“In my film classes, he was always in the front row, always effervescent,” said Roberto Pomo, a Sac State professor of film and theater who was one of several mentors Coogler had on campus. “What I found most exciting about him was his energy. He is deeply connected to the human psyche. The reason why he is so exemplary is he goes to the heart of the heart and the humanity of the character operating in a very complex society.
“He’s not didactic at all. I love Spike Lee, but when I go to a Spike Lee film I know I’m going to get hit in the head with a frying pan. With Ryan, it’s all about humanity. It’s all about the story.”
Coogler’s previous film, 2013’s “Fruitvale Station,” was about the killing of Oscar Grant by Bay Area Rapid Transit police in Oakland. Coogler, who grew up in the Bay Area, didn’t shy away from the complexities of Grant’s story. Grant was a troubled youth, and Coogler told his story warts and all. But by the tragic end, audiences were moved by his senseless killing because Coogler also showed Grant was a caring person who didn’t deserve to die.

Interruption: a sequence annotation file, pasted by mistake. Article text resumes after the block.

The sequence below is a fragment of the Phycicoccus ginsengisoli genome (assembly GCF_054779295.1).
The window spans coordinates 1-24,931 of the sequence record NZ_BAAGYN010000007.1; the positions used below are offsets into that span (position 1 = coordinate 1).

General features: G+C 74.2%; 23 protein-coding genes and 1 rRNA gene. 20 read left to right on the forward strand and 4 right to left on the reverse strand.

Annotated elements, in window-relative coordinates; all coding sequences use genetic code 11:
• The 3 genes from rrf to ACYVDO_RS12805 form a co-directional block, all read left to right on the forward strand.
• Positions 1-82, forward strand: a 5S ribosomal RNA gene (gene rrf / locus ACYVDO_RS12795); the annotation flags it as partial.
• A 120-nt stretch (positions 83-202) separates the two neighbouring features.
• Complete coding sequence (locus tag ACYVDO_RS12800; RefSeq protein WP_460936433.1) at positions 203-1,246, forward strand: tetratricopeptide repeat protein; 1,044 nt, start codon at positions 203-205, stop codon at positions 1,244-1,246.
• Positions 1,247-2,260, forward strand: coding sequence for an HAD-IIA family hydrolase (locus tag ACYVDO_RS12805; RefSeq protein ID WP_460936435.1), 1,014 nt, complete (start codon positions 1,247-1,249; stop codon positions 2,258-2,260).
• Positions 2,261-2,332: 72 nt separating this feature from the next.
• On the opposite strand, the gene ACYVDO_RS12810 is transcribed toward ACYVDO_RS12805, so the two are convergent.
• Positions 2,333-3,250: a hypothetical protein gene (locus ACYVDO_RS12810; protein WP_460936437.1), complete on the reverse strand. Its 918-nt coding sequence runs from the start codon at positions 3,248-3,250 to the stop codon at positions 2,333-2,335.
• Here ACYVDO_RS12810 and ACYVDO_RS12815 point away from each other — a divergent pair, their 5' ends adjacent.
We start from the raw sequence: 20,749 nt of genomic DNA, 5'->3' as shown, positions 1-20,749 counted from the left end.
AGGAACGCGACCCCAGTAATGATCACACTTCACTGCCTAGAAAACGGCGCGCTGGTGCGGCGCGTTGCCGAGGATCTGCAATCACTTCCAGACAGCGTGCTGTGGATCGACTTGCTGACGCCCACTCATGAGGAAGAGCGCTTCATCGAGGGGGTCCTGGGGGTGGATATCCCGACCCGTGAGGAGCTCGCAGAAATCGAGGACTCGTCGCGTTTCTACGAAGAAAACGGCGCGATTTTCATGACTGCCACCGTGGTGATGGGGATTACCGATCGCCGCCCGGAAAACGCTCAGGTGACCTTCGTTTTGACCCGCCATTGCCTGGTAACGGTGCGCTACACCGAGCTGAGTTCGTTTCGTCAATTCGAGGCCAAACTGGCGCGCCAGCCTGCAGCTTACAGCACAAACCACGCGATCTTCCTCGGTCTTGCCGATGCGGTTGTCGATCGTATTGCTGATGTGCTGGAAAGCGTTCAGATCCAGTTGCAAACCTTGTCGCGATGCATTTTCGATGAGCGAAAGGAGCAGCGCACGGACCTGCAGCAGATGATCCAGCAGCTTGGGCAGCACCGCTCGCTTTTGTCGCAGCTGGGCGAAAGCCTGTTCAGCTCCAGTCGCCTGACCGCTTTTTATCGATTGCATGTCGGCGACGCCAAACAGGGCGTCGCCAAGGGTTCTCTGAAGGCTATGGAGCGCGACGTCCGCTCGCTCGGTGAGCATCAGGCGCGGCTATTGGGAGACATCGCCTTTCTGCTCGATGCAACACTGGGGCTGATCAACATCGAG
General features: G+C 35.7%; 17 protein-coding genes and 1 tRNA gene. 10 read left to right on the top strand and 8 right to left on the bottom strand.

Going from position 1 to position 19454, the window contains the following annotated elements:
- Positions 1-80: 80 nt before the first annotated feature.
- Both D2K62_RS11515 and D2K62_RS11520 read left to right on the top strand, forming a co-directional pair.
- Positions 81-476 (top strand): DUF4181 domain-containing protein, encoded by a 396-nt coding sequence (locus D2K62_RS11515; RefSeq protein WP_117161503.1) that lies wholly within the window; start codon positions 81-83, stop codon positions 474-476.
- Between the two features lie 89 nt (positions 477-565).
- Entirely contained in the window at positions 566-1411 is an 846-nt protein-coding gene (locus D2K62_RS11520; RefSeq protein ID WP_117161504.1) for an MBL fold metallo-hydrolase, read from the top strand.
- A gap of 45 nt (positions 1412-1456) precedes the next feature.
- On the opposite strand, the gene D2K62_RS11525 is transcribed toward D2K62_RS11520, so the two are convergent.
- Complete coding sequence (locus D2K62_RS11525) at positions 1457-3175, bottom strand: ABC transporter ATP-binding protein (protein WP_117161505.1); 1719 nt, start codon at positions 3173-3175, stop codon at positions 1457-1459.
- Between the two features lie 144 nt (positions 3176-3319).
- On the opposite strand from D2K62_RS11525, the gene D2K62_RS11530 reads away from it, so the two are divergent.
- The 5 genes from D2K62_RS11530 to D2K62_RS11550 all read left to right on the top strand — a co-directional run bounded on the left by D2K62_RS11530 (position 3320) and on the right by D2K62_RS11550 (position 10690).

Pomo attributes part of Coogler’s gift to the environment at Sac State and to the California State University system. “Our mission is to really look at our pluralistic society, regardless of the background of the student, and impart the best eduction possible. ... Ryan Coogler is a stellar example of that.”
Those aren’t just words. As the first in my family to graduate from college, I see my San Jose State University journalism degree as the difference between a satisfying life and one of struggle. For Coogler, a 2007 Sac State graduate, his degree has helped him to share rich, powerful stories with movie audiences at large.
Coogler won’t be at the Dolby to see if Stallone will win a gold statue, choosing instead to travel to Flint, Mich., for a benefit to help families affected by contaminated drinking water – an urban nightmare worse than any horror film Hollywood could create. As he did here in Sacramento, Coogler is following his heart and doing something meaningful.
As for the Oscars? His absence is their loss.